Newcastle added more cranes to its skyline in the six months to March than any other city in Australia.
The greater Newcastle area defied a downturn in crane numbers across the country to record a net gain of five, according to the RLB Crane Index issued this week.
The Gold Coast added four overall, Perth three and Brisbane two, but every other state capital and major regional city showed a drop.
Sydney's crane total fell by 20 and Melbourne's 17.
Newcastle boasted a city-record 17 cranes when RLB, an international quantity surveying firm, took a snapshot of the city in March.
It had lost two and added seven since the previous update six months earlier.
The increase included a net gain of three in the residential sector to a total of 10, two in health at Maitland Hospital and one in commercial development.
Hunter developer Hilton Grugeon's GWH Build was responsible for one of the new cranes, at its Sky Residences site in King Street.
He was optimistic about the industry's future in Newcastle and elsewhere because Australia would continue to have a shortage of housing after the coronavirus pandemic and interest rates were at an all-time low.
"For the crane activity in Newcastle to be as strong as it is, it'll stay that way," he said. "By the time the projects under way now are finished, this will all be over."
Newcastle's "crane index", a measure of change since a 2015 baseline count, stands at a city-record 213.
But RLB Newcastle director Mark Hocking expected building activity to slow.
"Led by the residential sector, activity has remained high through the summer, but it's starting to slow," he said.
"The impacts of COVID-19 will affect market activity, but the extent of this remains unknown."
Mr Hocking said "significant health and education projects" would underpin Lower Hunter construction activity in the future.
University of Newcastle recently started building the first stage of its inner-city Honeysuckle campus.
Newcastle concreter Vince Di Prinzio, whose firm works on some of the city's biggest construction projects, said he was busier than ever.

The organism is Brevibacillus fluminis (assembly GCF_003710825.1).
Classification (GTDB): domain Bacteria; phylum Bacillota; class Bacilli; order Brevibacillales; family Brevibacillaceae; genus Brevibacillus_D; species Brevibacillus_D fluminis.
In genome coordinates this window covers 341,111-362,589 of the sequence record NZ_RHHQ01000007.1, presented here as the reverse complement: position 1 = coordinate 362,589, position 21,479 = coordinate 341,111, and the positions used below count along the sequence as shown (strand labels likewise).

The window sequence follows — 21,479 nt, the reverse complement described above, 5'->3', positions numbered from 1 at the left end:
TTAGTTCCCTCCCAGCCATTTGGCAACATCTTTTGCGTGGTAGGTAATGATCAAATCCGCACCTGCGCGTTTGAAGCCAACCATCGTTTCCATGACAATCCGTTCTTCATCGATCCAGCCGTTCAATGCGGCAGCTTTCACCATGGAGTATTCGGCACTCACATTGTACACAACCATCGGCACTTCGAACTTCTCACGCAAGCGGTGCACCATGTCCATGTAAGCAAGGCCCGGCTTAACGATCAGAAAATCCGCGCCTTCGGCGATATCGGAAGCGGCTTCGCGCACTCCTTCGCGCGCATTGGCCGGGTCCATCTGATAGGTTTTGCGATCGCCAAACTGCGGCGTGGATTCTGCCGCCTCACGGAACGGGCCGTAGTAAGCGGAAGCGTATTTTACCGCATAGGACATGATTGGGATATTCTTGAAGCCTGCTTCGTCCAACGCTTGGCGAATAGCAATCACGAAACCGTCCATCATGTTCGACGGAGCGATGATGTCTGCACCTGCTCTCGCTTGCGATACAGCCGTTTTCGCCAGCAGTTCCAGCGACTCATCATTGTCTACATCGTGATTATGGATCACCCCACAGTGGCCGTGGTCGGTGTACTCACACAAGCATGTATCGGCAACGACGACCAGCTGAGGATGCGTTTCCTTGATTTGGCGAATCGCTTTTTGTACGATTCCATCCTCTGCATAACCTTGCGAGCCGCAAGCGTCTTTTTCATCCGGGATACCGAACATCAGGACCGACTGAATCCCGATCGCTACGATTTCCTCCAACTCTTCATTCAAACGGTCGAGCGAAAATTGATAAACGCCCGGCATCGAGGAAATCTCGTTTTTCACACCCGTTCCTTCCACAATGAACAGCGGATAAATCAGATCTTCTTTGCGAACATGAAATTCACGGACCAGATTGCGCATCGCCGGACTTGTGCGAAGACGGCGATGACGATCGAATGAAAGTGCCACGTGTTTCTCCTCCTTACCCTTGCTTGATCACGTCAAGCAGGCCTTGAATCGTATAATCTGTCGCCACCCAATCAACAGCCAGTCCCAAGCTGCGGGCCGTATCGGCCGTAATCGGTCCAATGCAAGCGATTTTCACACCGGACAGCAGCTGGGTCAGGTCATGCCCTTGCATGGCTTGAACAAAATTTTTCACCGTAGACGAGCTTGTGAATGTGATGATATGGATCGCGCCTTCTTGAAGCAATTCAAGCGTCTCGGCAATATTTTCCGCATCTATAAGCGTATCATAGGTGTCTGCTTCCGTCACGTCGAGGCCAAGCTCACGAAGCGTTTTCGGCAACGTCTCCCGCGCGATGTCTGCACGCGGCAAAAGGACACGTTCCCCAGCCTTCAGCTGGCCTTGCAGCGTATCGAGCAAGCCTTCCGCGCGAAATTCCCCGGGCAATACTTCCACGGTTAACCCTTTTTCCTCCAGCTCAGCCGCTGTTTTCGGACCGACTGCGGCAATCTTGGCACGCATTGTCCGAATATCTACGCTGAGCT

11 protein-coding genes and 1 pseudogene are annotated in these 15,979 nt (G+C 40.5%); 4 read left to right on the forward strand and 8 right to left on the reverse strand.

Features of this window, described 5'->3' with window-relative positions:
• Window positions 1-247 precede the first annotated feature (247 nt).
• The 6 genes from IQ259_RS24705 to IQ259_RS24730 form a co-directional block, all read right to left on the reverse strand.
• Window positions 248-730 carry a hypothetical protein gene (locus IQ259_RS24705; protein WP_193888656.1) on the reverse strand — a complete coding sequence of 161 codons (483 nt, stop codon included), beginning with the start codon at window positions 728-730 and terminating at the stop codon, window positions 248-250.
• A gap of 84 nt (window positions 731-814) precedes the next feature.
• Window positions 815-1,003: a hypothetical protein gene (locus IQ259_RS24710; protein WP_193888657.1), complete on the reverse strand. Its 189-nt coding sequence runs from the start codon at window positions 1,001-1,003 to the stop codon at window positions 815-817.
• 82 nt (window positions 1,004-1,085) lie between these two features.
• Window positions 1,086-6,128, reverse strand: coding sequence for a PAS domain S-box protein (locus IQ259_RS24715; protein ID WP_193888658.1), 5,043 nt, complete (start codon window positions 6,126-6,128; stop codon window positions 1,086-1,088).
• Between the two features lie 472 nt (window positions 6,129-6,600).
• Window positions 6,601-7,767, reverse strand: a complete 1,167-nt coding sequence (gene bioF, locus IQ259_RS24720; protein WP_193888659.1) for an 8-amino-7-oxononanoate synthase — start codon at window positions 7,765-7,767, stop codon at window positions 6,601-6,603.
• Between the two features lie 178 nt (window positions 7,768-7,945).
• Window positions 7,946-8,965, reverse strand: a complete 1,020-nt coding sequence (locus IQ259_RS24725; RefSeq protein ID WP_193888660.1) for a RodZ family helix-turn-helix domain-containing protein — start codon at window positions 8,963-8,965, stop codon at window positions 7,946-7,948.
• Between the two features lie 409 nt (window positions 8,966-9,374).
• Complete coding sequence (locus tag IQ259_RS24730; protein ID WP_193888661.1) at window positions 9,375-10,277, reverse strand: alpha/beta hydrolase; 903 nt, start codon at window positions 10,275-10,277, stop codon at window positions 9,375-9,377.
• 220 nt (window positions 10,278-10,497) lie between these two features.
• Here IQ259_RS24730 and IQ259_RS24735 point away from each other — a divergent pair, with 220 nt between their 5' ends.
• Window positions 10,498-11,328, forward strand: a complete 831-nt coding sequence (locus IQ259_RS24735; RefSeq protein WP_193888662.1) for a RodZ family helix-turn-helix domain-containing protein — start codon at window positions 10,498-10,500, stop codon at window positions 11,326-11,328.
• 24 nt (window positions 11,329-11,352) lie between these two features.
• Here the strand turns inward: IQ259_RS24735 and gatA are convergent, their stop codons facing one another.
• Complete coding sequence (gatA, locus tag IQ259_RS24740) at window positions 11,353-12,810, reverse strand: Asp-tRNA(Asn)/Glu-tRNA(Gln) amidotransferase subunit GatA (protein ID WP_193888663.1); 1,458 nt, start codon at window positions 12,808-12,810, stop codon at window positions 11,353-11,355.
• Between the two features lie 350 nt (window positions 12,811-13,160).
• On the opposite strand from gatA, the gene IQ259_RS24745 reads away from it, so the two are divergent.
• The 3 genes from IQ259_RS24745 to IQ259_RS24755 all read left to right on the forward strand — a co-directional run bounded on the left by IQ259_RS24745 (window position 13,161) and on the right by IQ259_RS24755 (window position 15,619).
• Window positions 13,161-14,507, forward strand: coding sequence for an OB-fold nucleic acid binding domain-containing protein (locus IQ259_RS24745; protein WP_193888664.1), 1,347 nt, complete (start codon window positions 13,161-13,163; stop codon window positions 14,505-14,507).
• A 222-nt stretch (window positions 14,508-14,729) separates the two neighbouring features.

RLB said new residential developments with cranes in greater Newcastle included Fettlers at Whitebridge; Ascent at Nelson Bay; a building in Sturt Road, Cardiff; and in High Street, Maitland.
Mr Grugeon predicted more employees would start working from home permanently after the pandemic, which would lead to demand softening in the commercial construction market.
GWH was "reassessing seriously" the 10 floors of office space it planned to build in an 18-storey redevelopment at Charlestown.
"The demand for office accommodation, there are so many people doing office-type work from home that when we turn around one day and say, 'Next Monday you can all come back to work,' a lot of them are going to say they're better off working from home.
"A lot of businesses can reduce the amount of office space they need. It saves the time and cost of getting to and from work and their productivity can actually be enhanced."
He said the benefits of online meetings were becoming "more and more obvious".
Meanwhile, City of Newcastle says the number of development applications it received in the first two weeks of April did not drop significantly on last year.
The Newcastle Herald reported this week that the council's development application tracker showed the number of DAs had halved.
But the council said the online tracker included numerous complying developments and modifications to existing DAs which skewed the numbers.
A spokesperson said the council had received 53 applications in the first 14 days of April 2019 and 49 in the corresponding period this year, a fall of only 11 per cent.
"When you consider that two of the first 14 days this month were public holidays, it looks like business as usual in a rare bit of good economic news," the spokesperson said.
"The numbers show that building development remains strong and that the industry is confident about the next 12 to 18 months, boding well for construction jobs and suggesting the local impact of the pandemic may not be as bad as first feared."
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